Between the bustle of the Medina, the rocky remains of Carthage and the white-washed walls and crisp blue sea views of Sidi Bou Sa’id lie fields, highway divides and alleyways of litter.
While the omnipresence of trash and it’s accompanying odor, flies and wild dogs are something you quickly become accustomed to and learn to look past, it is hard not to think about how much more lovely this city could be without it.
Why, I asked myself, can people not find a better way to get rid of their trash? Don’t they care about their city? An editorial in a local French language paper echoed my thoughts and reported the shame of having to apologize to visitors for the state of their public spaces; asking them to look past the litter to find the beauty of their country.
As a scrupulous sorter of my trash, compost and recycling back home, it was a shock to the system to see all manner of glass, plastic, paper and vegetation strewn willy-nilly along the road leading up to our beautifully maintained and manicured Embassy home. I reduce, reuse and recycle! I care about the the future of the planet my kids will inherit! I could never do such a thing…
And then it came time to dispose of our own garbage.
After a good faith effort to find the proper means of disposal (a thorough search of our premises for bins, asking new friends, inquiring of housing authorities) we got the closest thing to an answer from our new neighbors: there USED TO BE a garbage truck that came to our street, he told us with a shrug. Left unspoken behind that USED TO BE was that the truck, along with the street cleaners, had disappeared around the same time as Tunisia’s recently deposed dictator, Ben Ali.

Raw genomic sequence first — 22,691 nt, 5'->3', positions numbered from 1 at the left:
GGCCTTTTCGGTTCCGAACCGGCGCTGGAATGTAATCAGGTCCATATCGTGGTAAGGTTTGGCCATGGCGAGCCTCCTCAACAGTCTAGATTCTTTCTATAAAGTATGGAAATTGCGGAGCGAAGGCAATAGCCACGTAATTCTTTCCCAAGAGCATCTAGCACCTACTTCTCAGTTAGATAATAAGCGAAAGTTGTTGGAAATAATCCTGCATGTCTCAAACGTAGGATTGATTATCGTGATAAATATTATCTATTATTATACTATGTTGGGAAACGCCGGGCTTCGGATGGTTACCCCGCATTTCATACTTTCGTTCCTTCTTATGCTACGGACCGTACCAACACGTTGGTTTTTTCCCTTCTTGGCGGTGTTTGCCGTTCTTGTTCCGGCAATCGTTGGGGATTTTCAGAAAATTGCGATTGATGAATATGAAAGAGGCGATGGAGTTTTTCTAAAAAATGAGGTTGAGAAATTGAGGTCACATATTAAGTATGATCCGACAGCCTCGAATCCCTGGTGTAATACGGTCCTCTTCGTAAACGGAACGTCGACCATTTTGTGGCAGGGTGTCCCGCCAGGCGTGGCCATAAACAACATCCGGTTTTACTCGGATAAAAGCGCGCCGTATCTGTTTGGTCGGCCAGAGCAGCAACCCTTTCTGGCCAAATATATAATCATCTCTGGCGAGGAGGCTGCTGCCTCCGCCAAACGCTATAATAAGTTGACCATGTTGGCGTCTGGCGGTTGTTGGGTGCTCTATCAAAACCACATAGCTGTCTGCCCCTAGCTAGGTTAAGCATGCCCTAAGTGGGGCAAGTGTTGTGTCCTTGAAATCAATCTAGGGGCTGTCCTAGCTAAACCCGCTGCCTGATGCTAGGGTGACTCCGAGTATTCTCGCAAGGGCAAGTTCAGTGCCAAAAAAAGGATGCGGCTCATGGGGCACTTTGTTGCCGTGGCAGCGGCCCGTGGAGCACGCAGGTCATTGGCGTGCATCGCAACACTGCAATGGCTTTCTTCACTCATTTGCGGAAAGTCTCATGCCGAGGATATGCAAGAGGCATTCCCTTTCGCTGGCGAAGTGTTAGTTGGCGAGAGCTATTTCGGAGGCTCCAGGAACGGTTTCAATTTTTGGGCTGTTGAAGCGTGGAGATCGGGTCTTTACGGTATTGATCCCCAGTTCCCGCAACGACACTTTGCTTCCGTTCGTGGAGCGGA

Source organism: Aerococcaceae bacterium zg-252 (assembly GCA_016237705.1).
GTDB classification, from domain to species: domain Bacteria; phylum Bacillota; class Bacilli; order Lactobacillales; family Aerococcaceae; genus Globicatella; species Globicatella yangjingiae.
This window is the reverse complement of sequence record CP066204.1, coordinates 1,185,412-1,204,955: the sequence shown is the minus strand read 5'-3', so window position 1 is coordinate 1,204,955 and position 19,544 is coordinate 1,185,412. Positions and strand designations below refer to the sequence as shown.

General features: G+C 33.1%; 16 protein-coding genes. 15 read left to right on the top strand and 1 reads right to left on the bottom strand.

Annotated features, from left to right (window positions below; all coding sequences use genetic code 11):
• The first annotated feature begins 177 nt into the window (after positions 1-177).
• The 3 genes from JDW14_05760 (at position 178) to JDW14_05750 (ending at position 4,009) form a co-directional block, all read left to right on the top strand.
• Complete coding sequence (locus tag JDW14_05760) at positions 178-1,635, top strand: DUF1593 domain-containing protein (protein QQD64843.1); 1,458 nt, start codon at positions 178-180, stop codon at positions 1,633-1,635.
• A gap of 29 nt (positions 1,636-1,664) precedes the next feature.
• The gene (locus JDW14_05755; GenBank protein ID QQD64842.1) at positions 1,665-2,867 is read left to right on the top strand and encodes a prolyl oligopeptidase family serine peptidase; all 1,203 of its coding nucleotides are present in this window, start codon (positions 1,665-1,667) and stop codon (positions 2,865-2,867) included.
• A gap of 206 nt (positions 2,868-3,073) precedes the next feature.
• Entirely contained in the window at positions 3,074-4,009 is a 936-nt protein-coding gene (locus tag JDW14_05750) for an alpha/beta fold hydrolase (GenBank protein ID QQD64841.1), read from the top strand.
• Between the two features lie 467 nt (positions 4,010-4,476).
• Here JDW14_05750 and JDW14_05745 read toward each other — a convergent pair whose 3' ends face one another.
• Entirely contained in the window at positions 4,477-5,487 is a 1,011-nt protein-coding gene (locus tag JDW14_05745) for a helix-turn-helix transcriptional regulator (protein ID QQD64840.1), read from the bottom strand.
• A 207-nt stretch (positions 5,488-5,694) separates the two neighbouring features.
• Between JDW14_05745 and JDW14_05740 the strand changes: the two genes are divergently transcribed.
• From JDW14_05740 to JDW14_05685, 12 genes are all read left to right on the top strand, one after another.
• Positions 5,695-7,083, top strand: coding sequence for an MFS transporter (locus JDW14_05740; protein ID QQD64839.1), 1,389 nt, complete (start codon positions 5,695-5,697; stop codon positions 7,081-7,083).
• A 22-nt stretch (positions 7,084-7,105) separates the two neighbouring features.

The sad fact of corrupt regimes is that they are often ruthlessly efficient. Not only at control and intimidation but also at municipal services.
So as Tunisia struggles to find it’s footing after 20 years of stable, albeit authoritarian rule, the niceties and practicalities of a functioning government fall by the way side.
(An ironic side note to this trash battle is that cleaner streets were a pet-project of Ben Ali’s wife, Tunisia’s former first lady Leila Trabelssi, and a prime target of revolutionary hatred due to her reportedly extravagant lifestyle and corrupt family tree.)
Trabelssi’s efforts included a cartoon desert fox or fennec (think a la Smokey the Bear) whose statues were stationed around Tunis to urge citizens to avoid littering. They still stand around the city, covered in graffiti and often surrounded by strategically placed trash heaps as very clear indictment of Trabelssi’s campaign.
This nation has challenges both large and small for its people to confront and I am eager to witness them doing it. But in the meantime, I am still a woman with a festering bag of dirty diapers on my hands and no means of disposal apparent besides the overflowing dumpster in the litter-strewn field on the outskirts of my neighborhood.
So it was in desperation last week and with a healthy dose of self loathing that I added my bags to the pile.
As I drive by days later, I can still pick out the distinct color of the Stop and Shop plastic bag I still had from the US as it adds to the disfigurement of my new home and I roll up the windows to mask the smell of it in the Tunisian heat.
This is an original blog post for World Moms Blog by Natalia Rankine-Galloway